How diet affects the brain
It is easy to forget that it is as important to fuel our brain as it is to feed the rest of our body. Indeed, increasing evidence suggests that diet can play a significant role in protecting us from diseases of the brain, such as Alzheimer’s.
Not only that, but over a lifetime, we can choose brain foods that don’t just prevent neurological decline later on, but actively promote a healthy, hardy brain throughout our life.
Brain food for children
It all starts early, with research suggesting that what a mother eats during pregnancy can impact on the long-term brain development of a child. Studies conducted on nearly 12,000 women showed a strong link between low seafood consumption throughout pregnancy and the child’s lower capability relating to their social behaviour, communication and motor skills.
What’s more, it seems that the food we feed our children in those early years has a real bearing on how their intellect may develop. One study showed that children between the ages of seven and nine, who were lacking in omega-3 fatty acids, had poorer reading and memory scores, with another suggesting that omega-3 supplements, consumed by children aged from 18 months to six years, increased cognitive function later on – specifically rule learning, vocabulary and intelligence testing.
Looking to incorporate brain-friendly foods in our diets doesn’t and shouldn’t stop at childhood, with most benefits accumulated over a lifetime of healthy habits.
While there’s evidence to suggest that simply eating sufficient amounts of fish, vegetables and unsaturated fats can offer neuroprotective benefits, more details on what makes up a brain-boosting diet have recently come to light. Developed by Dr Martha Clare Morris at Rush University, Chicago, the aptly named MIND diet is a combination of two already well-established diets – the Mediterranean and DASH (dietary approaches to stop hypertension).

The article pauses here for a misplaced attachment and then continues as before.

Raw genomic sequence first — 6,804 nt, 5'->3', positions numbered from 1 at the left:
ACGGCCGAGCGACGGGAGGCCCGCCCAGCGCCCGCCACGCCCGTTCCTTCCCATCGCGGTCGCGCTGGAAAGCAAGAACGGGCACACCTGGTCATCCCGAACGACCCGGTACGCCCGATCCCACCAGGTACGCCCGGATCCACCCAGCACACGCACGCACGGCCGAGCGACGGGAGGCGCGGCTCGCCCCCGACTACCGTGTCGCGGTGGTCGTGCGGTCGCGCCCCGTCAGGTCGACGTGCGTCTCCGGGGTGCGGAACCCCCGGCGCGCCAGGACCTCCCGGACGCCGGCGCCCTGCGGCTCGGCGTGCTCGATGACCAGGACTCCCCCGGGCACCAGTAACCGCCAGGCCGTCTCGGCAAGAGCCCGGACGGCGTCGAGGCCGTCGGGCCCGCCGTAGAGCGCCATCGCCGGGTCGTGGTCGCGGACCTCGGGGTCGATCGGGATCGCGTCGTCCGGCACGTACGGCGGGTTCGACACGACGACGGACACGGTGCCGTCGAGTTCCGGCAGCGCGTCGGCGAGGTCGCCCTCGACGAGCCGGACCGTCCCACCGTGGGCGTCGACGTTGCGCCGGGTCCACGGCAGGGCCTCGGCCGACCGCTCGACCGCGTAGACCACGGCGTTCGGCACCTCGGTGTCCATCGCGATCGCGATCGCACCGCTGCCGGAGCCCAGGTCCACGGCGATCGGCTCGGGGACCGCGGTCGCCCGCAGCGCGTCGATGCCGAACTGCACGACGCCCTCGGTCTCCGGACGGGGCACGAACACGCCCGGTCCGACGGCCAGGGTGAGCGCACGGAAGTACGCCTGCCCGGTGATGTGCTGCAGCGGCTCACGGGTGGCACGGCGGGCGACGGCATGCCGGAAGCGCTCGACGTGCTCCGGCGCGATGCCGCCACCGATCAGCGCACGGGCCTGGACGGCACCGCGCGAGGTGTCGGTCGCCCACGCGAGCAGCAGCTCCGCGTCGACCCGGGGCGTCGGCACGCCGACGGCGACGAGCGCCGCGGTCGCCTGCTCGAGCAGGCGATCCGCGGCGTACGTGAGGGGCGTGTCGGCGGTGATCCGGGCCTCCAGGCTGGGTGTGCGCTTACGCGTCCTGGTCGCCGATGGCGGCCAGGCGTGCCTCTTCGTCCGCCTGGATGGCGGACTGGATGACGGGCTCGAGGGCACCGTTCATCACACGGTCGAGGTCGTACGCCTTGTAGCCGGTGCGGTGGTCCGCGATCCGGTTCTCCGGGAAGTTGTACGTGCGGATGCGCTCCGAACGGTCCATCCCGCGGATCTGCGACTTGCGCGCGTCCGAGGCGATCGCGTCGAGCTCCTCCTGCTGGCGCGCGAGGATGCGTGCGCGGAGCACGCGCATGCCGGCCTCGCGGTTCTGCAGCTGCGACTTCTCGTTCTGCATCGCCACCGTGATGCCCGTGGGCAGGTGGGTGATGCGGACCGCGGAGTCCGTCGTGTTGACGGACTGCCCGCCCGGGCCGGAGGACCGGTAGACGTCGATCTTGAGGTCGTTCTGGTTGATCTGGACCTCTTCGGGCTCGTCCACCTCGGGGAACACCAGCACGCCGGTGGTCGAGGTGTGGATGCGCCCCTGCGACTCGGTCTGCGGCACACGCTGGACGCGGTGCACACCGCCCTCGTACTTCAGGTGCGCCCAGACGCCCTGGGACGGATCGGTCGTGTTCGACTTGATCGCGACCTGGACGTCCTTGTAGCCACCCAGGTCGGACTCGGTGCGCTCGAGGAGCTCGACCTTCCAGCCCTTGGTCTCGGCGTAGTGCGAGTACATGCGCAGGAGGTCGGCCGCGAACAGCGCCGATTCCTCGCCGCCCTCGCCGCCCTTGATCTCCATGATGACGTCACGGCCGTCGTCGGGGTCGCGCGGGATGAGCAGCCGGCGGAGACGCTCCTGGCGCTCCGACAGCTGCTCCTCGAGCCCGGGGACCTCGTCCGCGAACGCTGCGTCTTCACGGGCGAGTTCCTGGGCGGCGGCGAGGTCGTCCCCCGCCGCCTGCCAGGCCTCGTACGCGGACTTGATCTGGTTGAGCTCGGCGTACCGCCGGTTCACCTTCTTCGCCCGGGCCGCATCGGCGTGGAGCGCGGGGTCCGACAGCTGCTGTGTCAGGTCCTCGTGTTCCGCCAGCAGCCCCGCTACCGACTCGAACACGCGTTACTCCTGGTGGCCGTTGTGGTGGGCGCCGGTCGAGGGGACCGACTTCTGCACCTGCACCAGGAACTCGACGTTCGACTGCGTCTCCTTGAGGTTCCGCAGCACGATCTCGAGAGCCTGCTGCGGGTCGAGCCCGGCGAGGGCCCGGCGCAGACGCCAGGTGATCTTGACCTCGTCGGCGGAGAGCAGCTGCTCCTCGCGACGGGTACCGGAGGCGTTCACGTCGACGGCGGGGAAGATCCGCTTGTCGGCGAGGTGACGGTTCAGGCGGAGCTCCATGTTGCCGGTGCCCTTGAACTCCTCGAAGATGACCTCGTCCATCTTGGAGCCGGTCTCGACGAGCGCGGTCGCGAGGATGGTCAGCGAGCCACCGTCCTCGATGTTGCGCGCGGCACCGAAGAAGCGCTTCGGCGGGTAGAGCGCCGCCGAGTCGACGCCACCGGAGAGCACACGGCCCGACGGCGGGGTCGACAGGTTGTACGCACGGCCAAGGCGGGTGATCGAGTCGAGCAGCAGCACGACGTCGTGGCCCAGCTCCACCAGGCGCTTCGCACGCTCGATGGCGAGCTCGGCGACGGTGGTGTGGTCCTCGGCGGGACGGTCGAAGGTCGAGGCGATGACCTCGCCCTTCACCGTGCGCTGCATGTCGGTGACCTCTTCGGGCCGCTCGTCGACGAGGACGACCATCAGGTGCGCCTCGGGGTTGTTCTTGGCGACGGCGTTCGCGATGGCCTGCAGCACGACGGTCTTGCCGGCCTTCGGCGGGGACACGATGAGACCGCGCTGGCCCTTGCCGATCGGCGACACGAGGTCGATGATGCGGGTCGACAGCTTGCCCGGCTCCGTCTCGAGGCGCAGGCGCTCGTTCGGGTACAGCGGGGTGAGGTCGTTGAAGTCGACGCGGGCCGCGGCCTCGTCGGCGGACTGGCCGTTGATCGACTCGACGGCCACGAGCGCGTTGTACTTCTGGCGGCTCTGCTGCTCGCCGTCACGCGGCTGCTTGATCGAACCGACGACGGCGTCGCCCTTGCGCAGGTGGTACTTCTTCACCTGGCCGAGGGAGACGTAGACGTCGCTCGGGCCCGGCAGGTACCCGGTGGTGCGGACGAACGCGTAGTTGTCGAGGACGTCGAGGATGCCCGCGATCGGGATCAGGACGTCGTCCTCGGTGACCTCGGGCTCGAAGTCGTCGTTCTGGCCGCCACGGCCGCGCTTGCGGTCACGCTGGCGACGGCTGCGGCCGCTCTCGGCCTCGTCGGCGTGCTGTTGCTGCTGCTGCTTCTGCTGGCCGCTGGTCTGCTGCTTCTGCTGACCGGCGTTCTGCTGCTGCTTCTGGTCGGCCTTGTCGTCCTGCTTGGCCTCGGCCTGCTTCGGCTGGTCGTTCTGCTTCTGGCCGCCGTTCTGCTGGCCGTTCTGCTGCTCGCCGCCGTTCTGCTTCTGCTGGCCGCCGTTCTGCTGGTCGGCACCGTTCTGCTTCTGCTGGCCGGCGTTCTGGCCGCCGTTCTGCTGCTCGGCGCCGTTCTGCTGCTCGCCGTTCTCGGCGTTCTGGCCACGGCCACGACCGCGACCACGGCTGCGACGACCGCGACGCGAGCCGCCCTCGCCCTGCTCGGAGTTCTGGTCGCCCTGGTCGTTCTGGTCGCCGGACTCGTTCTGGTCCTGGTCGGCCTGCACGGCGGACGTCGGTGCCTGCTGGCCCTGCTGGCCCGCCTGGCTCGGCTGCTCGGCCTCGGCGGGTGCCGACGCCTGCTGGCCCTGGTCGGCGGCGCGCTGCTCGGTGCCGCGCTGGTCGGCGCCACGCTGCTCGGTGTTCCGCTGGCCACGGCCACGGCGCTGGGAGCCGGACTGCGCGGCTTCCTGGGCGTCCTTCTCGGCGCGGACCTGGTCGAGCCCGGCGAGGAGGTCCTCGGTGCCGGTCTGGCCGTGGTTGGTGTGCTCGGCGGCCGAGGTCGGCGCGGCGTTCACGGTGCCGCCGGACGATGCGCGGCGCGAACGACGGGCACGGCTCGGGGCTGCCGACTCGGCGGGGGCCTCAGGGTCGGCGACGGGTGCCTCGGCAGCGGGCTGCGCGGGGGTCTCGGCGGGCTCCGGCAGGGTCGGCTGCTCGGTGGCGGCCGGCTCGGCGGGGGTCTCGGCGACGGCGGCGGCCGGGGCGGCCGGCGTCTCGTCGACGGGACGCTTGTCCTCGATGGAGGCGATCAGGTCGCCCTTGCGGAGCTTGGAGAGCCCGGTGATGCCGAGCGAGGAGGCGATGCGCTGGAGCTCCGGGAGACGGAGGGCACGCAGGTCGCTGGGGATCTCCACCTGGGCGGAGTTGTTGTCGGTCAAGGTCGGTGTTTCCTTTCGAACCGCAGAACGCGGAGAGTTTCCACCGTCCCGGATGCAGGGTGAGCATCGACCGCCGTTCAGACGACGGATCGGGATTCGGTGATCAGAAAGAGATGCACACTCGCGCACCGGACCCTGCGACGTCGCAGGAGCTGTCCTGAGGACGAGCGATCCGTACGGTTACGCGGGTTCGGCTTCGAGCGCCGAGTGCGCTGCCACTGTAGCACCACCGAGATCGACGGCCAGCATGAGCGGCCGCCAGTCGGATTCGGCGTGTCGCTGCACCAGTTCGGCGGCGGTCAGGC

The aim of Morris’s innovative approach is to bring together years of research surrounding antioxidant-rich foods that have been shown to improve the longevity and health of our brains – most specifically in the area of dementia-prevention. A study into antioxidant-rich foods in 2015 showed remarkable results, with adults who followed the prescribed diet most rigorously exhibiting cognitive function comparable to people seven-and-a-half years younger in age.
So, which are the best brain-boosting foods? Morris recommends focusing on leafy greens, vegetables, nuts, berries, beans, whole grains, fish, poultry, olive oil and even wine.
This mackerel with blueberry agrodolce and walnuts is a fantastic way of incorporating these powerful brain foods into a delicious recipe. The foods seen to be detrimental to promoting brain health were, according to Morris, red meat (although grass-fed meat does have a beneficial fatty-acid content), butter, margarine, cheese, pastry, and fried and fast food.
Ultimately, a balanced diet full of fresh, colourful and wholesome produce is always the ideal starting point.
- Experts have recommended leafy greens, vegetables, nuts, berries, beans, whole grains, fish, poultry, and olive oil to help support brain health.
- One study into antioxidant-rich foods showed that some adults who followed the prescribed diet exhibited cognitive function comparable to people seven-and-a-half years younger.